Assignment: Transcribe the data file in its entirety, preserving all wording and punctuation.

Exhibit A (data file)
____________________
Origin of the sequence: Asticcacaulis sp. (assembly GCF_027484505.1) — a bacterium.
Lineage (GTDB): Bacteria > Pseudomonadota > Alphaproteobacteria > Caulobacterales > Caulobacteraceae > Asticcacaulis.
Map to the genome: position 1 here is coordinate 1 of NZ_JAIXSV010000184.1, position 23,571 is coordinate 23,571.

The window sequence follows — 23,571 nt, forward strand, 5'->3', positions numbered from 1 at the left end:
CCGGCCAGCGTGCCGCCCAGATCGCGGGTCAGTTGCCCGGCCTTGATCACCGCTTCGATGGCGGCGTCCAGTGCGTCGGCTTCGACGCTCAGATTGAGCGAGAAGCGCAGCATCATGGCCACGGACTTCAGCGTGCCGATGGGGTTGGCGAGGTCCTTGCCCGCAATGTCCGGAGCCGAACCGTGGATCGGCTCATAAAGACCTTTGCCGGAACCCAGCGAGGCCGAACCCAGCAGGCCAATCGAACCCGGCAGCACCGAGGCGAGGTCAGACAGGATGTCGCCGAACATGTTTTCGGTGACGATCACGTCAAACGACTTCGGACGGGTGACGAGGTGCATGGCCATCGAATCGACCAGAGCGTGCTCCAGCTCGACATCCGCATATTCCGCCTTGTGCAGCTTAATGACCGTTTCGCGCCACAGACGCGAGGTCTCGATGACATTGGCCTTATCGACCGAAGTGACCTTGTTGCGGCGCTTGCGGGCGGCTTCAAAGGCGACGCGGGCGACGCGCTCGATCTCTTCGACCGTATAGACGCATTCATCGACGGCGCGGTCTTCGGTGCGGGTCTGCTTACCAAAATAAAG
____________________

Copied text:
Origin of the sequence: Asticcacaulis sp. (assembly GCF_027484505.1) — a bacterium.
Lineage (GTDB): Bacteria > Pseudomonadota > Alphaproteobacteria > Caulobacterales > Caulobacteraceae > Asticcacaulis.
Map to the genome: position 1 here is coordinate 1 of NZ_JAIXSV010000184.1, position 23,571 is coordinate 23,571.

The window sequence follows — 23,571 nt, forward strand, 5'->3', positions numbered from 1 at the left end:
CCGGCCAGCGTGCCGCCCAGATCGCGGGTCAGTTGCCCGGCCTTGATCACCGCTTCGATGGCGGCGTCCAGTGCGTCGGCTTCGACGCTCAGATTGAGCGAGAAGCGCAGCATCATGGCCACGGACTTCAGCGTGCCGATGGGGTTGGCGAGGTCCTTGCCCGCAATGTCCGGAGCCGAACCGTGGATCGGCTCATAAAGACCTTTGCCGGAACCCAGCGAGGCCGAACCCAGCAGGCCAATCGAACCCGGCAGCACCGAGGCGAGGTCAGACAGGATGTCGCCGAACATGTTTTCGGTGACGATCACGTCAAACGACTTCGGACGGGTGACGAGGTGCATGGCCATCGAATCGACCAGAGCGTGCTCCAGCTCGACATCCGCATATTCCGCCTTGTGCAGCTTAATGACCGTTTCGCGCCACAGACGCGAGGTCTCGATGACATTGGCCTTATCGACCGAAGTGACCTTGTTGCGGCGCTTGCGGGCGGCTTCAAAGGCGACGCGGGCGACGCGCTCGATCTCTTCGACCGTATAGACGCATTCATCGACGGCGCGGTCTTCGGTGCGGGTCTGCTTACCAAAATAAAG